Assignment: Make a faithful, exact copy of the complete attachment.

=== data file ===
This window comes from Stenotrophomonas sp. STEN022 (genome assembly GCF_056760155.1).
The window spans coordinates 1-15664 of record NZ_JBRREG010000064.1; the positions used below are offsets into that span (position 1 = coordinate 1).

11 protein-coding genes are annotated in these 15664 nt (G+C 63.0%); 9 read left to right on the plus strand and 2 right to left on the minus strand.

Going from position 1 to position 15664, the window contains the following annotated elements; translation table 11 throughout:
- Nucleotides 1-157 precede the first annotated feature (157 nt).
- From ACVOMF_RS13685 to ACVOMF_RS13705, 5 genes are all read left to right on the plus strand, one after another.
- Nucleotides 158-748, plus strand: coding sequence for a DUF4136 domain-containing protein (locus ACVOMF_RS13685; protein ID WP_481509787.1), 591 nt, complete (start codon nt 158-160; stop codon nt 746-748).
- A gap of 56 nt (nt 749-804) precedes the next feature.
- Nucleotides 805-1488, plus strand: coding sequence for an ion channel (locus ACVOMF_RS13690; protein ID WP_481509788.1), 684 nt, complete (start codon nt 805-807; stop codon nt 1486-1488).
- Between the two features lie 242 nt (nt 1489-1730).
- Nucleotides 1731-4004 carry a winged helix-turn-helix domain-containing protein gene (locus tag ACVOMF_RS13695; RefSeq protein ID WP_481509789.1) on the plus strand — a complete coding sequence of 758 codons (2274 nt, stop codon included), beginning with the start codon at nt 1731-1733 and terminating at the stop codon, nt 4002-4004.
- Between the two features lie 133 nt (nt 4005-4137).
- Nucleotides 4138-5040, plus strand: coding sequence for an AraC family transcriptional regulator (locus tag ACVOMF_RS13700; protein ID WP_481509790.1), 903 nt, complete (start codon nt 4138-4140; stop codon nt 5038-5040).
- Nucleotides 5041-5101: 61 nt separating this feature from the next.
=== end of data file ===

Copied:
This window comes from Stenotrophomonas sp. STEN022 (genome assembly GCF_056760155.1).
The window spans coordinates 1-15664 of record NZ_JBRREG010000064.1; the positions used below are offsets into that span (position 1 = coordinate 1).

11 protein-coding genes are annotated in these 15664 nt (G+C 63.0%); 9 read left to right on the plus strand and 2 right to left on the minus strand.

Going from position 1 to position 15664, the window contains the following annotated elements; translation table 11 throughout:
- Nucleotides 1-157 precede the first annotated feature (157 nt).
- From ACVOMF_RS13685 to ACVOMF_RS13705, 5 genes are all read left to right on the plus strand, one after another.
- Nucleotides 158-748, plus strand: coding sequence for a DUF4136 domain-containing protein (locus ACVOMF_RS13685; protein ID WP_481509787.1), 591 nt, complete (start codon nt 158-160; stop codon nt 746-748).
- A gap of 56 nt (nt 749-804) precedes the next feature.
- Nucleotides 805-1488, plus strand: coding sequence for an ion channel (locus ACVOMF_RS13690; protein ID WP_481509788.1), 684 nt, complete (start codon nt 805-807; stop codon nt 1486-1488).
- Between the two features lie 242 nt (nt 1489-1730).
- Nucleotides 1731-4004 carry a winged helix-turn-helix domain-containing protein gene (locus tag ACVOMF_RS13695; RefSeq protein ID WP_481509789.1) on the plus strand — a complete coding sequence of 758 codons (2274 nt, stop codon included), beginning with the start codon at nt 1731-1733 and terminating at the stop codon, nt 4002-4004.
- Between the two features lie 133 nt (nt 4005-4137).
- Nucleotides 4138-5040, plus strand: coding sequence for an AraC family transcriptional regulator (locus tag ACVOMF_RS13700; protein ID WP_481509790.1), 903 nt, complete (start codon nt 4138-4140; stop codon nt 5038-5040).
- Nucleotides 5041-5101: 61 nt separating this feature from the next.